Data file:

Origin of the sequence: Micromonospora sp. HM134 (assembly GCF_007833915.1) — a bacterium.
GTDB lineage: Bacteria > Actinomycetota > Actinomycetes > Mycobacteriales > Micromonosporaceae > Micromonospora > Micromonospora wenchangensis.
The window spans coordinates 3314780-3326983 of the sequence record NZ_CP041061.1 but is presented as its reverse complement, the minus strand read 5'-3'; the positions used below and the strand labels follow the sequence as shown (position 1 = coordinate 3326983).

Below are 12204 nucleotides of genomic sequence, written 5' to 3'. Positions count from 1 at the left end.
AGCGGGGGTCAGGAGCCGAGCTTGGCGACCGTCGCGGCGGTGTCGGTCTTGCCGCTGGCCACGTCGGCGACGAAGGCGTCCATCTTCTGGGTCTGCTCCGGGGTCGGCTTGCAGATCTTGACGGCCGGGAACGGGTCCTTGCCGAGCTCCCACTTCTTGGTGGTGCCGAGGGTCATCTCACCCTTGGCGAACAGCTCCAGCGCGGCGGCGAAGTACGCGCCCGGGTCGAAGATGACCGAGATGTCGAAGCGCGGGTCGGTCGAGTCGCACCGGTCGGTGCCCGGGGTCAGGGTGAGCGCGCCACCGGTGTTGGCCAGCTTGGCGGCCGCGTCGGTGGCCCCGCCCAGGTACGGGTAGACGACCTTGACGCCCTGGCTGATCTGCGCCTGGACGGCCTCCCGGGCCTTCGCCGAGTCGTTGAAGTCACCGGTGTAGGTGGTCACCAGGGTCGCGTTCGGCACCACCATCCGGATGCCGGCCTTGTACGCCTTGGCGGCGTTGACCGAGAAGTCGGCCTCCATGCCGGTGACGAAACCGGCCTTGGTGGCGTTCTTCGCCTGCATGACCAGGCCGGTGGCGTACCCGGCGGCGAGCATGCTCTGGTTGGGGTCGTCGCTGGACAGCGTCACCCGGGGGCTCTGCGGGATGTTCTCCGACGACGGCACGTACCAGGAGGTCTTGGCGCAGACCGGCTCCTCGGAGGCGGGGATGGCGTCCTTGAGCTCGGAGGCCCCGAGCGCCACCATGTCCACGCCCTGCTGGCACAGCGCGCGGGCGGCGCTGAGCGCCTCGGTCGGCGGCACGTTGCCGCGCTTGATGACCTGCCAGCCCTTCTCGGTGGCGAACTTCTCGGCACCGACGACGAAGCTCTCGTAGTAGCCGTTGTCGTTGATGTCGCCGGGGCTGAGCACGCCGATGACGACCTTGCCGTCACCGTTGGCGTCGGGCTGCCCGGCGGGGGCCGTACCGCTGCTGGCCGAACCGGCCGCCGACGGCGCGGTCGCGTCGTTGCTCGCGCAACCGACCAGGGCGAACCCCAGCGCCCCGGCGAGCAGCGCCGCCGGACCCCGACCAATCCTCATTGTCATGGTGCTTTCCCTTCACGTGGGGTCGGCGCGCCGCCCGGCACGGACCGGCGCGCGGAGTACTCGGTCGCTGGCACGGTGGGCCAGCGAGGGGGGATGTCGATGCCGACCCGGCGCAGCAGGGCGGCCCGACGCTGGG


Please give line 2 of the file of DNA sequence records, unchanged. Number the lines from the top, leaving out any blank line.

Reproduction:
GTDB lineage: Bacteria > Actinomycetota > Actinomycetes > Mycobacteriales > Micromonosporaceae > Micromonospora > Micromonospora wenchangensis.